- The Washington Times - Friday, May 30, 2003

Bob Hope is one of the last troupers alive with service ribbons from vaudeville, movies, radio and television. He had a quip for every occasion. Everybody remembers the laughs if not the jokes.

“I’m so old,” he said yesterday, celebrating his 100th birthday, “they’ve canceled my blood type.”

But it’s his long tradition of spending Christmas with young Americans on far-flung battle stations that the old trouper will be most fondly remembered.

Stars and Stripes, the daily newspaper that has followed American soldiers to a dozen wars and police actions, invited veterans to post their remembrances of Bob Hope on its Internet site (www.estripes.com), and reading them is an evocative stroll through the history of the most violent years of a violent century.

The vets remember remarkably few of the actual jokes, but they recall in detail the beautiful girls, often including the reigning Miss America (“I brought ‘em along to show you what you’re fighting for,” as he always introduced them), the music and laughter, the selfless good humor of the man, and above all the touches from home that if only for a couple of hours lifted the men out of the backwater islands of the South Pacific, the broken cities of Europe, the squalid Korean villages, the dusty desert base camps, flight decks, and a hundred hospital wards.

“In Vietnam in 1968,” recalls Pat Eastes, who identifies himself only as a one-time gunship pilot of the 25th Infantry Division, “I was assigned to fly gun cover during his show at Cu Chi. … We received fire off the end of the runway and reported to the tower that Charlie was taking potshots in the area. Mr. Hope’s aircraft landed without incident, and while we flew circles around base camp, the show went on as planned. On takeoff, the tower advised the pilots of Mr. Hope’s plane that the gunships had received small-arms fire, and so the takeoff was one of those ‘max climb,’ all-out jobs that C-123s could do so well. We were entertained and surprised when seeing the headlines the next day or so in Stars and Stripes that Bob Hope had been shot at taking off from Cu Chi. I guess it was a good headline, but it was a bit enhanced.”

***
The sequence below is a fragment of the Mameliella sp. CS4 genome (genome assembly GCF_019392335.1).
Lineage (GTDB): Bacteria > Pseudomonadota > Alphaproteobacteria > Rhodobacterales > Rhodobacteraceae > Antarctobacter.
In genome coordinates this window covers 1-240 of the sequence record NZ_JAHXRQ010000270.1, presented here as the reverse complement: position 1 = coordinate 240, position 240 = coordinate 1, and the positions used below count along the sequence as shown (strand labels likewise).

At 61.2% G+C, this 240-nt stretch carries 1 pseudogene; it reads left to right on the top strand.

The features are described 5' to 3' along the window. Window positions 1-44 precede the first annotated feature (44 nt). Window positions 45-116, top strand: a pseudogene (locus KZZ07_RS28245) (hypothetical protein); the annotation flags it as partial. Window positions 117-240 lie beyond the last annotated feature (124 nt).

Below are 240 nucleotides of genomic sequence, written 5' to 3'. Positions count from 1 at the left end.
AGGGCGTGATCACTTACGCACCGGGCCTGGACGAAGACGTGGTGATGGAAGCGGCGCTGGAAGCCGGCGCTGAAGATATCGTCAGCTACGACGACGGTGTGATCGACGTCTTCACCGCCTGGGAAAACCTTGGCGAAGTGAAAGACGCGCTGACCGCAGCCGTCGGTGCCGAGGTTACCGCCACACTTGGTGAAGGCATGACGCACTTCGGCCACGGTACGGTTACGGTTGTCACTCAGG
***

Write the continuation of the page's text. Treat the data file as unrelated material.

Getting shot at was merely grist. As it happened, I spent that particular Christmas Eve with Hope, Billy Graham and the late Cardinal Francis Spellman, hopscotching across ‘Nam to take Christmas to the troops. “Billy Graham and Cardinal Spellman,” Hope quipped. “Now those are the two bookends you want.” When the rumble of artillery suddenly threatened to drown the banter on stage, the master of perfect timing seemed to have been listening to a metronome: “That’s all right,” he said when the rumble subsided. “We’ve been getting 21-gun salutes all day. Three or four of the guns are usually ours.”

He was also the master of the casual pose, decked out in bright yellow trousers and waving the ubiquitous golf club. But the pose was only that: nothing had been left to coincidence or circumstance. His writers always preceded him, by a day or so, taking names to go with the mess-hall gossip. Hope worked it all into the patter. The troops loved it.

The seating was carefully arranged: the wounded GIs in the front rows, then the enlisted men, the officers at the rear. He made a point to chow down with the troops, but he visited with their officers as well, often at the Officers Club. His small-d democrat’s instincts were not a pose.

“I was a combat medic,” recalls Paul L. Pleticha of the 25th Infantry Division, “and sat in front with the wounded from our hospital. After a great two hours of laughter and singing, he came to our hospital wards and spent two more hours just talking with the wounded. He always kept a smile and a joke going to keep the spirits of the men up.”

Like so many typical Americans, Leslie Townes Hope was an American by choice, coming with his family to Cleveland when he was 4 (“I left England as soon as I found out I wasn’t eligible to become king.”) He joined a vaudeville troupe as a teenager, once working “third billing to Siamese twins” and sometimes as warm-up for Fatty Arbuckle. He even worked for a while as a newspaper reporter before going to Hollywood just as the movies were entering their golden era. He and his pal Bing Crosby (who coined the mock insult “ol’ Ski-nose”) invented the road movie. Critics panned their slapstick humor decorated with gorgeous babes like Dorothy Lamour and Jane Russell, but the movies earned millions. “I would have won the Academy Award if not for one thing: my pictures” he once said. “Academy Award night at my house was called Passover.”

Presidents were eager to play a round of golf with him because they knew his jokes would assuage the disappointment of hooks and slices. He last played a presidential foursome in 1995, with Gerald Ford, Bill Clinton and George W. Bush. “Clinton had the best score,” he said afterward, “Ford the most errors and Bush the most hits. Me, I cheated better than ever.”

Sure he did. But who’s complaining?

Wesley Pruden is editor in chief of The Times.

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